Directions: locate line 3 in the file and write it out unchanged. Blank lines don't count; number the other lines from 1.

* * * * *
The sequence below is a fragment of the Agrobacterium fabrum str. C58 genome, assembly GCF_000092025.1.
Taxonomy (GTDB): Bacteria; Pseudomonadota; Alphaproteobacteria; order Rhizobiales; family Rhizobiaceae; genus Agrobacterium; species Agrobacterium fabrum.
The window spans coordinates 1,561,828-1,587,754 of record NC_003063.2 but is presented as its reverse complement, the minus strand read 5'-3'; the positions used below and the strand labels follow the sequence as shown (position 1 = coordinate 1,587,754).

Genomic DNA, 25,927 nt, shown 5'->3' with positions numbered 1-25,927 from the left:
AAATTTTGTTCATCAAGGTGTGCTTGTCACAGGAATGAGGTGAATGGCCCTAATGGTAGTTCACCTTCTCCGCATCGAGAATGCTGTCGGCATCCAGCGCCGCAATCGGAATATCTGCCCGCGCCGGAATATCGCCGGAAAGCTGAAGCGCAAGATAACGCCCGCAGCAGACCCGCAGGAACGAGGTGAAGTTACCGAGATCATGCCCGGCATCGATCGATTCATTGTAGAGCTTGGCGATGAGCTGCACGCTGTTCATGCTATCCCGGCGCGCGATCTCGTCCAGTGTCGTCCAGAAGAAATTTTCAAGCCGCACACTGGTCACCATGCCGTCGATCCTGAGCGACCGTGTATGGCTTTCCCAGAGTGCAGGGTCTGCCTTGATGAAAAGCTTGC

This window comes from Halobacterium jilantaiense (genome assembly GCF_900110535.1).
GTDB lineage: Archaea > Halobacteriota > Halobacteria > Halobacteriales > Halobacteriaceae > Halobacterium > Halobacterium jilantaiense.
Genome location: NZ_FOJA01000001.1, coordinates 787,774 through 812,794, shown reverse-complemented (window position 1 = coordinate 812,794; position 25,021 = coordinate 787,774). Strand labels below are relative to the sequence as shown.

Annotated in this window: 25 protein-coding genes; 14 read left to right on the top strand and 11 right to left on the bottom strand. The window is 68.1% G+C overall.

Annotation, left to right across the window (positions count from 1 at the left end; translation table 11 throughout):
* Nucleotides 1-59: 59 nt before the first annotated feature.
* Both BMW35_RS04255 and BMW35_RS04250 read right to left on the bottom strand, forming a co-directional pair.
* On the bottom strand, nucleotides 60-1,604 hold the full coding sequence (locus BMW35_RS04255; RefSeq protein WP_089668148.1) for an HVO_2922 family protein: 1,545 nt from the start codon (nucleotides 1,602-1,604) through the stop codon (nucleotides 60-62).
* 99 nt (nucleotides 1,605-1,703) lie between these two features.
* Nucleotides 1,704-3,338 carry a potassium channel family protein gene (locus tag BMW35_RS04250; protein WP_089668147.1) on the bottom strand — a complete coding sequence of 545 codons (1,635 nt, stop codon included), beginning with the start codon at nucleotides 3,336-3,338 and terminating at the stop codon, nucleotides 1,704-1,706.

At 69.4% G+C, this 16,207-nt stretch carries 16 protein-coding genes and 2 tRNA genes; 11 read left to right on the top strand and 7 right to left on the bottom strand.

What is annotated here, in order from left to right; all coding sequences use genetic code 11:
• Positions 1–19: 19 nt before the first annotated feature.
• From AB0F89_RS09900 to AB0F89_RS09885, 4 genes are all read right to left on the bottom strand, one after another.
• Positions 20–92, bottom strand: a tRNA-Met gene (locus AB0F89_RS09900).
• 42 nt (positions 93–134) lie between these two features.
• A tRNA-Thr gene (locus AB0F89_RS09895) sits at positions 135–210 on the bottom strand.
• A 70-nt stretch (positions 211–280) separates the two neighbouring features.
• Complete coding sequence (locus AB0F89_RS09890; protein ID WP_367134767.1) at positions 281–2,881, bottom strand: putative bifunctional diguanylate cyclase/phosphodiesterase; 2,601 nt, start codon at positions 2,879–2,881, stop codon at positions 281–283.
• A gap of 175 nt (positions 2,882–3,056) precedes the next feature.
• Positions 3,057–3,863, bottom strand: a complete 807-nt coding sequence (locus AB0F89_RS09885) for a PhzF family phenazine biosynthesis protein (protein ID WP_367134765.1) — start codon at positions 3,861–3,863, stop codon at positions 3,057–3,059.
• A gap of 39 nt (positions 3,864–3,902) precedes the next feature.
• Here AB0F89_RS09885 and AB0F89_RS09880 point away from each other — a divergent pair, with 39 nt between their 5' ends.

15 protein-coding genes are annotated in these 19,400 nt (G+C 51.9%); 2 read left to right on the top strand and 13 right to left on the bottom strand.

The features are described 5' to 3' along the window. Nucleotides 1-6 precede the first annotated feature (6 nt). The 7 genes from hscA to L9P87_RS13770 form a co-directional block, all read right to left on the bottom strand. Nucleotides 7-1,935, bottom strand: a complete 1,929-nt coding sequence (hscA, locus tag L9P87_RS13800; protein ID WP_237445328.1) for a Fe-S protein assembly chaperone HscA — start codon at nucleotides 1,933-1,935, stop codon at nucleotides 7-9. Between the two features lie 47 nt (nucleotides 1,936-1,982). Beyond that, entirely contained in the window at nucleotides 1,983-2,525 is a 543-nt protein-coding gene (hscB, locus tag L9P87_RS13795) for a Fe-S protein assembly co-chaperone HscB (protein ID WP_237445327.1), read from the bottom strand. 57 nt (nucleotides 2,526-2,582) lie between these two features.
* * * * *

The window spans coordinates 1,561,828-1,587,754 of record NC_003063.2 but is presented as its reverse complement, the minus strand read 5'-3'; the positions used below and the strand labels follow the sequence as shown (position 1 = coordinate 1,587,754).